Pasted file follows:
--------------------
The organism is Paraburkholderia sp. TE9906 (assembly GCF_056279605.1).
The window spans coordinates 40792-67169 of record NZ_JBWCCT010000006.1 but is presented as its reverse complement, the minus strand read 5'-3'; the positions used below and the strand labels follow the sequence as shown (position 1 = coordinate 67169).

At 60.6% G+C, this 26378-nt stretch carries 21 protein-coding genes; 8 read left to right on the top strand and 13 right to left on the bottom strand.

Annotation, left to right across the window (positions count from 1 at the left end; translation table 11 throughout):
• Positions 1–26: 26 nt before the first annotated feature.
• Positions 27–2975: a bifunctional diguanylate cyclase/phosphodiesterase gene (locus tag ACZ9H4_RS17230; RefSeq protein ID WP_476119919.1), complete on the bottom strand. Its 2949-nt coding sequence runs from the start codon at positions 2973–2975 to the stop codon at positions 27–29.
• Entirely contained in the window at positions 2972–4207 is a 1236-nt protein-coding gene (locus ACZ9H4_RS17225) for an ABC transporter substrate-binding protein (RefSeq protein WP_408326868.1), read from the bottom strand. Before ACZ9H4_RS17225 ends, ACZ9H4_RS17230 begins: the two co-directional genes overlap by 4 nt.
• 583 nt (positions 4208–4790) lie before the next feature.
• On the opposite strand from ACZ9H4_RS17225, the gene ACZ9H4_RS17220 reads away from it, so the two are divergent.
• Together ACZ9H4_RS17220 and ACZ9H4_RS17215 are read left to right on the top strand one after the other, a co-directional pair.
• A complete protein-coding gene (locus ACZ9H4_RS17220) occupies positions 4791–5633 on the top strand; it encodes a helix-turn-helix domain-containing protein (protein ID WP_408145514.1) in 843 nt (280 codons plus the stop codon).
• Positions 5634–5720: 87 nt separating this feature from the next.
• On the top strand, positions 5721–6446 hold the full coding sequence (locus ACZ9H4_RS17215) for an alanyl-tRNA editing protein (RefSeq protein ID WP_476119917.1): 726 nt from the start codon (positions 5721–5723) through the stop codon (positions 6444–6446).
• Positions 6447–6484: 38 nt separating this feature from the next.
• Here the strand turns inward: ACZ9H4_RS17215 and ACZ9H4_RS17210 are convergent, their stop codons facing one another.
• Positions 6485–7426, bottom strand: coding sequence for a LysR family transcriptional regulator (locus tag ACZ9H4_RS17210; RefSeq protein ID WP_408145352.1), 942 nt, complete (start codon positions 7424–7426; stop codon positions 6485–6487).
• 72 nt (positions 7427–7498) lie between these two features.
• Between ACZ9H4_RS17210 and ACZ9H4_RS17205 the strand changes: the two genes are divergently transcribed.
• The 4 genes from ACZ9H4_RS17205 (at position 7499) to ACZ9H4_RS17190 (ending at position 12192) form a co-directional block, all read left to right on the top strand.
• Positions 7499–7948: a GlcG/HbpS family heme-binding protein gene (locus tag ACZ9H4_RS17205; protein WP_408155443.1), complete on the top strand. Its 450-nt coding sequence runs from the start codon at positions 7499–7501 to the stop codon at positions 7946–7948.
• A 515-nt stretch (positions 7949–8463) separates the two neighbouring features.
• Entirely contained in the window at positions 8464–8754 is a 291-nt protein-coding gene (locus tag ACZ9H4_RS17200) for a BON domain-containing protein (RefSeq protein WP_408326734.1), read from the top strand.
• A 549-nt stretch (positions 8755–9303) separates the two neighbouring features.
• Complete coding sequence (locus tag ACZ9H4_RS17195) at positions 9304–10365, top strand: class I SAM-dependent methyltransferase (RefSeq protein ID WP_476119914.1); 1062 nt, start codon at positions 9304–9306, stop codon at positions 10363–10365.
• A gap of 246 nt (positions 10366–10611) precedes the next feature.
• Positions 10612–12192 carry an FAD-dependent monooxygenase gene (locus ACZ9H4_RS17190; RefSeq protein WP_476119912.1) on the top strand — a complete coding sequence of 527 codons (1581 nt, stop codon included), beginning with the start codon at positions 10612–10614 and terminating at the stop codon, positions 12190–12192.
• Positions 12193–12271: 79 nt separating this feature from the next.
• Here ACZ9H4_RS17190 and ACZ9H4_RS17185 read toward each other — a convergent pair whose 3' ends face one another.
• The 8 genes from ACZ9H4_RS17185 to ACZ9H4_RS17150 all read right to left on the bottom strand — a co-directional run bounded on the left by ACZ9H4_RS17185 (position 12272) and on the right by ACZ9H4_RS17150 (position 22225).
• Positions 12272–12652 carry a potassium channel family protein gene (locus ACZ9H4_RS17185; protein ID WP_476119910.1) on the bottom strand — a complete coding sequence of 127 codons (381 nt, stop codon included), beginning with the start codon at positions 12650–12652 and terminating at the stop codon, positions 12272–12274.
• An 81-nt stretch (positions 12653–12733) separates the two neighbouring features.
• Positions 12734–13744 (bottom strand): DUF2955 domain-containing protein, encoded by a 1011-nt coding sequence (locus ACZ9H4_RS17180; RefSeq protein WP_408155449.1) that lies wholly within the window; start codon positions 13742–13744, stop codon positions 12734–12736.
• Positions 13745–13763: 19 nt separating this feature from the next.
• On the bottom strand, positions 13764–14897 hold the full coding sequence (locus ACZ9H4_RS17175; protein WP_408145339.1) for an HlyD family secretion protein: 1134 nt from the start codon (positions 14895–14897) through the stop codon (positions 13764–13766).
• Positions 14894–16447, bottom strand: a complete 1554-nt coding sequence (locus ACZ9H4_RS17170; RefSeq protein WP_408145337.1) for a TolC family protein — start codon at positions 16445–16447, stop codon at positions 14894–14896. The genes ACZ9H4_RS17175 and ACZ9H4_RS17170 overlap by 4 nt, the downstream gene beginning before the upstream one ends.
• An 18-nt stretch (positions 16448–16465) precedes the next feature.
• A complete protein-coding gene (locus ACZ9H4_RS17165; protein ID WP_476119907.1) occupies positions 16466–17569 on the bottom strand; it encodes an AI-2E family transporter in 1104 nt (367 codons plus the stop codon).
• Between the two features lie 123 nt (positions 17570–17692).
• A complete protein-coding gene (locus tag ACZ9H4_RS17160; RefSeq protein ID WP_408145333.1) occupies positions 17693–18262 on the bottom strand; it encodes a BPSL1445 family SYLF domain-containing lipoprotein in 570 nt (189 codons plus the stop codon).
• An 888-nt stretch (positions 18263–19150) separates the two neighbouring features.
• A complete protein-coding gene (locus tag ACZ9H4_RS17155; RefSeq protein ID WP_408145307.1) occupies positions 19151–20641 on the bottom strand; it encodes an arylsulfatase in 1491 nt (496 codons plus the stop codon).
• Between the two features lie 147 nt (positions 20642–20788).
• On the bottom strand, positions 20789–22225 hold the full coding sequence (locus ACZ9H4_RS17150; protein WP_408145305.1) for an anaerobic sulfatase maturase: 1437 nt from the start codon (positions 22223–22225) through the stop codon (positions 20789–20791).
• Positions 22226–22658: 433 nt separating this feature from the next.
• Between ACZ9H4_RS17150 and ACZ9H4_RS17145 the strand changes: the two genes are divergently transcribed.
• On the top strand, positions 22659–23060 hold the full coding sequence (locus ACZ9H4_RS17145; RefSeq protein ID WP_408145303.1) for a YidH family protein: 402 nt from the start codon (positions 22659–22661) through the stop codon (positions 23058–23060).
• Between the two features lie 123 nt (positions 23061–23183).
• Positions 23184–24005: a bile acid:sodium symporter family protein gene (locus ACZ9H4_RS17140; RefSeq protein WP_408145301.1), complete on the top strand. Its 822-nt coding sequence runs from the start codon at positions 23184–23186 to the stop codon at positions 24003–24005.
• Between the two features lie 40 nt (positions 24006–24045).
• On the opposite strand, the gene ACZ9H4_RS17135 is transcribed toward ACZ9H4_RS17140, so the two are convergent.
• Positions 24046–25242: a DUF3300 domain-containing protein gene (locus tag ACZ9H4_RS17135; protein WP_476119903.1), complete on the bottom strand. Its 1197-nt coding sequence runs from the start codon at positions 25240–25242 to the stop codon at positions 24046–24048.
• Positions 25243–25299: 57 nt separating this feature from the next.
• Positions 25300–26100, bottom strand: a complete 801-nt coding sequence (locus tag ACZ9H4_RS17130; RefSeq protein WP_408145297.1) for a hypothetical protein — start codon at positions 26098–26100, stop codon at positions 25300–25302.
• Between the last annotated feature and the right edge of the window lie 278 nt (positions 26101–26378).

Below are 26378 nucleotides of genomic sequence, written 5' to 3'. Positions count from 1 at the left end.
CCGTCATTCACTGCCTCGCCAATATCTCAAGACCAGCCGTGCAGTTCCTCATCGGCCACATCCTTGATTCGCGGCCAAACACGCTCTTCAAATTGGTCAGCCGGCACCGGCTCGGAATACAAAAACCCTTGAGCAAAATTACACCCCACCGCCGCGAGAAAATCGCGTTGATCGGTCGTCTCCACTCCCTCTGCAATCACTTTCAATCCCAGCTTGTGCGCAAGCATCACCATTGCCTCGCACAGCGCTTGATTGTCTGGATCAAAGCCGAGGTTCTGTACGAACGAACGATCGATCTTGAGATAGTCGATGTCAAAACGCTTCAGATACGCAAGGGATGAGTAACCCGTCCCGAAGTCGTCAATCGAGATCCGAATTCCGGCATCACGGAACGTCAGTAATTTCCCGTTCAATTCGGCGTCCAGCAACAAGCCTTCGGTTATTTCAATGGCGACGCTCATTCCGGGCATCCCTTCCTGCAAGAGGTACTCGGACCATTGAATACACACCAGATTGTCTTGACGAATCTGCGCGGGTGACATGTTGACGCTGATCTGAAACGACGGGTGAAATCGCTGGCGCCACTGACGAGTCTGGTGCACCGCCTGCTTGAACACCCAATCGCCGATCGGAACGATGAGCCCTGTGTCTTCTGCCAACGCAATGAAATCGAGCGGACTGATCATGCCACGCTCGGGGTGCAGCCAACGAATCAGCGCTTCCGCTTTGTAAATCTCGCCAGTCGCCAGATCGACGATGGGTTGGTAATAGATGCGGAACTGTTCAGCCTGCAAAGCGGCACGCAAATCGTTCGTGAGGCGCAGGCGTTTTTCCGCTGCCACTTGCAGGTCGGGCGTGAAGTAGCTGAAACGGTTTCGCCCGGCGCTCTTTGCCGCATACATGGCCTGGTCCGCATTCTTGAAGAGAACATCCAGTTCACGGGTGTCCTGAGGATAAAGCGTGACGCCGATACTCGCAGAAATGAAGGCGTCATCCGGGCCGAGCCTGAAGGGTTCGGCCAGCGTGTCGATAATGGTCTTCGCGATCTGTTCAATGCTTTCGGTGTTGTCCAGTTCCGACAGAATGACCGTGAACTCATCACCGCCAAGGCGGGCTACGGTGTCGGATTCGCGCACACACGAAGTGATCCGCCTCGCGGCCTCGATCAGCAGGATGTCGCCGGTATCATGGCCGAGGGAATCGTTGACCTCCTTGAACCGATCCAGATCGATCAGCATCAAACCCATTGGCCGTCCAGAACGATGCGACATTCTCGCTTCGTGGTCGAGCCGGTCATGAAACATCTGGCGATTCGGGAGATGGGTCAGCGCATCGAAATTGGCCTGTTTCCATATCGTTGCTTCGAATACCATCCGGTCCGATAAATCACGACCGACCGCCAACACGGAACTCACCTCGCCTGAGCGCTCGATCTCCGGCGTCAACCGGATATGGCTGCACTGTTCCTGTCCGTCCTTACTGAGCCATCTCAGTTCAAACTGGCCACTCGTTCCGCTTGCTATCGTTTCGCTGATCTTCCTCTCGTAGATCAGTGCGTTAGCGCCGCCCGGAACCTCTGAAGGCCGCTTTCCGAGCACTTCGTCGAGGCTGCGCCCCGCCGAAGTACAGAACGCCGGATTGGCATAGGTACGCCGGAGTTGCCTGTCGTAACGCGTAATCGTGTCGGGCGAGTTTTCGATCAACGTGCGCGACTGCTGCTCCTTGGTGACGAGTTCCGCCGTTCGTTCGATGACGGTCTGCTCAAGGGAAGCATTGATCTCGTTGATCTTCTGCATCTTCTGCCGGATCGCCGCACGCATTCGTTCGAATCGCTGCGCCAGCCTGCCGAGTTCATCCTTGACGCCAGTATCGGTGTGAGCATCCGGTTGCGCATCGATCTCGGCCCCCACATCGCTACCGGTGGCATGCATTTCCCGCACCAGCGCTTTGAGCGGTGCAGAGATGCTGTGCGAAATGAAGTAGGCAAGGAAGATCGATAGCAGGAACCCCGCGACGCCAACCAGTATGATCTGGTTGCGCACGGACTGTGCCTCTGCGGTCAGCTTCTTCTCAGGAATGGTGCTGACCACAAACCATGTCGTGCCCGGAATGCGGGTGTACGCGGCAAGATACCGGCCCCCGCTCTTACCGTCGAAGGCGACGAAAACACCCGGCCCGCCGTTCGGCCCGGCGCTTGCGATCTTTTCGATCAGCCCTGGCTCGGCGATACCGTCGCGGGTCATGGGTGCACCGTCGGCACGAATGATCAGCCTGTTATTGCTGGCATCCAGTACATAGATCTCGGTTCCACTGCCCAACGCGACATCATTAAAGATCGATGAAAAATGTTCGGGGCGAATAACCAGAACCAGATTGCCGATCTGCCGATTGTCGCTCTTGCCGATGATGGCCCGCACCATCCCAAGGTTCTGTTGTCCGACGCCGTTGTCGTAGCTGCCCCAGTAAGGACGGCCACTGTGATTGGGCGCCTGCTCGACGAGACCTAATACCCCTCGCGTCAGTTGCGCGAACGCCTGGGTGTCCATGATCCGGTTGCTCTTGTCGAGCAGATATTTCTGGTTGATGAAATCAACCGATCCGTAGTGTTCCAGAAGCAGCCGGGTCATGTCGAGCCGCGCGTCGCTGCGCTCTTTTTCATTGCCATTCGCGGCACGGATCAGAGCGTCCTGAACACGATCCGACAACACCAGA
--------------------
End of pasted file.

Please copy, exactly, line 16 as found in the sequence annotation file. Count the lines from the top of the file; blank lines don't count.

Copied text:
• Positions 6485–7426, bottom strand: coding sequence for a LysR family transcriptional regulator (locus tag ACZ9H4_RS17210; RefSeq protein ID WP_408145352.1), 942 nt, complete (start codon positions 7424–7426; stop codon positions 6485–6487).